Access Your Map Anywhere¶
aka External Access to RocketMap
This guide will show you how to make your map available on the internet, including yourself on the go. These instructions should not be used on a server you are giving out to other people for use, as it is not the most secure option available. We are not responsible for damage caused to your software, equipment, or anything else, proceed at your own risk.
This guide will most likely not match your router exactly, as different manufacturers have different software and configuration. This is meant to be a general guide as many routers have a lot in common, but if you can’t follow these following instructions, try Googling something like “Port forwarding [MY ROUTER MODEL]“
First we should find some information about your network. Press
R and type “cmd” on Windows to open a Command Prompt. On Linux and OS X, open a Terminal application.
On Windows, enter the following command:
On Linux and OS X, enter:
A lot of information will appear on your screen, but these two lines are what we’re looking for:
IPv4 Address. . . . . . . . . . . : 192.168.29.22 Default Gateway . . . . . . . . . : 192.168.29.1
Obviously, your numbers (IP Addresses) will most likely look different from mine. Jot those two down so we can use them later.
Let’s also find your Public IP address, browse to mxtoolbox.com/whatismyip and note the IP Address it gives you there.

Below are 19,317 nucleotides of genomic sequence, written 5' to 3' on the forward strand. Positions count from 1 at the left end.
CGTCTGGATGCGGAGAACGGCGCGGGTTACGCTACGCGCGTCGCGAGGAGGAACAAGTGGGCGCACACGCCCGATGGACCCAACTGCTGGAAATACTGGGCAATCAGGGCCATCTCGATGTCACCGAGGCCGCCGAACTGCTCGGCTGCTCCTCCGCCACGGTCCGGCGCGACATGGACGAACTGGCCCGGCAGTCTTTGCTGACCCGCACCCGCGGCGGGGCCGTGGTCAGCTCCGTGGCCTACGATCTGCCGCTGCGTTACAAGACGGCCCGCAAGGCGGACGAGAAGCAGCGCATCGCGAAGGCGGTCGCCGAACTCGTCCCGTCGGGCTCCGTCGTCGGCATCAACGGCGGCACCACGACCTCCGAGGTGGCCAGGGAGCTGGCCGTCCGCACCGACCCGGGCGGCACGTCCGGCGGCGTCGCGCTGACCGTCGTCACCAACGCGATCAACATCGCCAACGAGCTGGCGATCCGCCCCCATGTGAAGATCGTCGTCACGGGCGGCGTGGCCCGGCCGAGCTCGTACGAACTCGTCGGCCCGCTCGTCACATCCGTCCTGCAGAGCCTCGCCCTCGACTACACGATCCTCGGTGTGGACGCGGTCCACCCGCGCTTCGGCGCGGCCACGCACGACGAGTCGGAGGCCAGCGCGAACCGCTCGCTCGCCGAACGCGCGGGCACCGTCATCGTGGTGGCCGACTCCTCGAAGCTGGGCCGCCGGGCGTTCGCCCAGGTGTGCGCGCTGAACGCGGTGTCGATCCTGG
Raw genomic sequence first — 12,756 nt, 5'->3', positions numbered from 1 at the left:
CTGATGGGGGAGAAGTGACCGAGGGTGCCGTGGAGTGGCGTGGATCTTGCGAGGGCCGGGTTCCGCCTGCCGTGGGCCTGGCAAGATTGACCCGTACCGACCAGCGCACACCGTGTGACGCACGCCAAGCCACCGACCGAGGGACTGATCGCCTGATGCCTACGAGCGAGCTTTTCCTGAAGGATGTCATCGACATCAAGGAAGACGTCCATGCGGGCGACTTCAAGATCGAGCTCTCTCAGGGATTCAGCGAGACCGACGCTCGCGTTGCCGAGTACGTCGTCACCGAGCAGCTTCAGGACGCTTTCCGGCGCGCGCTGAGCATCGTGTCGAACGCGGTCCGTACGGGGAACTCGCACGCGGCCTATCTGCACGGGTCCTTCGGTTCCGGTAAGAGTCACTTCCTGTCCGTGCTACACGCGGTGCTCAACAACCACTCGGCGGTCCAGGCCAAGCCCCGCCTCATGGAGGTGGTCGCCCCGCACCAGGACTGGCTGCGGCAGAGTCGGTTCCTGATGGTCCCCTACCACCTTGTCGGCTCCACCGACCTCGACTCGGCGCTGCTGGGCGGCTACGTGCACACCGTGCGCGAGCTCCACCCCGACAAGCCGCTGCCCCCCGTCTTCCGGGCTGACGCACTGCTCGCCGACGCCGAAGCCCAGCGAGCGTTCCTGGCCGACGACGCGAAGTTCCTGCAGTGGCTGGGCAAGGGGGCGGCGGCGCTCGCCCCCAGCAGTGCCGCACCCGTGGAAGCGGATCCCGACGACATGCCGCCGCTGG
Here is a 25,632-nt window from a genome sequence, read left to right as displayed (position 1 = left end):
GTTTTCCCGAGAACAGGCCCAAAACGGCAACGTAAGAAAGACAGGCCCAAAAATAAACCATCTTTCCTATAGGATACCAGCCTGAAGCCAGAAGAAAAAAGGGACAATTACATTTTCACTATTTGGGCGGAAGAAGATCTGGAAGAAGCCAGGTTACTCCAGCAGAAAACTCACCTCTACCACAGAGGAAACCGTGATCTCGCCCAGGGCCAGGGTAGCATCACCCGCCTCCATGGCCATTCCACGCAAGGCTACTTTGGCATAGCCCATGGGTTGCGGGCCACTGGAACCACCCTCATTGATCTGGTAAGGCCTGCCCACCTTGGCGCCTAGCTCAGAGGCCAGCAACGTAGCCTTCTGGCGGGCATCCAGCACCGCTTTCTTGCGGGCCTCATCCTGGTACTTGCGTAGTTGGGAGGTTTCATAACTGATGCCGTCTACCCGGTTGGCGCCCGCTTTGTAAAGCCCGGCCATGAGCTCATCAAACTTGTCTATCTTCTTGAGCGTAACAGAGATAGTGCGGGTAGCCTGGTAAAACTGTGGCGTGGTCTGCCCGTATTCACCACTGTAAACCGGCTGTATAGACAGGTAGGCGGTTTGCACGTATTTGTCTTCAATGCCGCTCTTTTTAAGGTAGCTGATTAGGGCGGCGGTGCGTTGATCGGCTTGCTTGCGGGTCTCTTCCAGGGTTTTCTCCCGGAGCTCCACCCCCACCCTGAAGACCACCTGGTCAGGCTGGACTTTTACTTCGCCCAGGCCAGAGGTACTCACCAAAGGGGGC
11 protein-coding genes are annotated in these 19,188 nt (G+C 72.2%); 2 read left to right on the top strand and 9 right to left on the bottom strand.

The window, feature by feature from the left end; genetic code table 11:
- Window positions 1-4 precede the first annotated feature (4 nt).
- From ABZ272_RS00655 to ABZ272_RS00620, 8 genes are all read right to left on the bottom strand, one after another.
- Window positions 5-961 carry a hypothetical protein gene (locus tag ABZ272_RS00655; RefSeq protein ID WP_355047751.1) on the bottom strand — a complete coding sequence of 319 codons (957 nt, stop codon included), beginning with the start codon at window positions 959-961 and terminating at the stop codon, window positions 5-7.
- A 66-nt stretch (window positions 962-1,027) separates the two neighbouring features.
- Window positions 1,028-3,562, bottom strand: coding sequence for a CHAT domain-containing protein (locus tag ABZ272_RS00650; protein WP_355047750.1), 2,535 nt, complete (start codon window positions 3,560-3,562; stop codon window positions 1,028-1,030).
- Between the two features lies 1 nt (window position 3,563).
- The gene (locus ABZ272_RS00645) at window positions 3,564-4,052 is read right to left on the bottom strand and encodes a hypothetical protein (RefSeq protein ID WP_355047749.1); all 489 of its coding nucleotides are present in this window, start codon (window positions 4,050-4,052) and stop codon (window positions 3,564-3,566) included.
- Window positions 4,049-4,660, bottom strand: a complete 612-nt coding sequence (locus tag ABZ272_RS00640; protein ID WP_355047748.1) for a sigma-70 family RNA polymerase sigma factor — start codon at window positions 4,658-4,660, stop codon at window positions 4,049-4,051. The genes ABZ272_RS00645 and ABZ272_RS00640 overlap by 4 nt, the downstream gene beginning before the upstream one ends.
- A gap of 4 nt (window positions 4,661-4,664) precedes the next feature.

Open an internet browser and type in the “Default Gateway” IP address we just found in the last step. It may ask you to login at this point, enter the login credentials for your router. It is important to note that this generally isn’t your wifi password, if you don’t know your router login credentials, they are usually on the bottom of the router unless they’ve already been changed.
Now you should be on the homepage of your router’s configuration. Find the Port Forwarding section of your router. On mine it was under “WAN” > “Virtual Server / Port Forwarding” but yours may differ.
Enter the following information on that screen. Some routers may make you press a menu before you can see these text boxes:
Replace “Local IP” (sometimes called “Internal IP”) with the IPv4 Address we found in the first step of this guide. Both port boxes should have the same number, 5000. If you only have one box for ports just enter “5000” in that one. Click the Add button to save your settings. If you have an option to choose from UDP or TCP, choose TCP.
Your port should now be added! Next time you start your server, add
-H 0.0.0.0 to the list of flags so it’s accessible from the internet!
In any web browser not connected to your wifi, your phone for instance, browse to
http://184.108.40.206:5000/ replacing 220.127.116.11 with your external IP address, and you should be set!
Note: It is a known bug that Safari on iOS may not be able to load the map, if this happens to you download Chrome from the app store.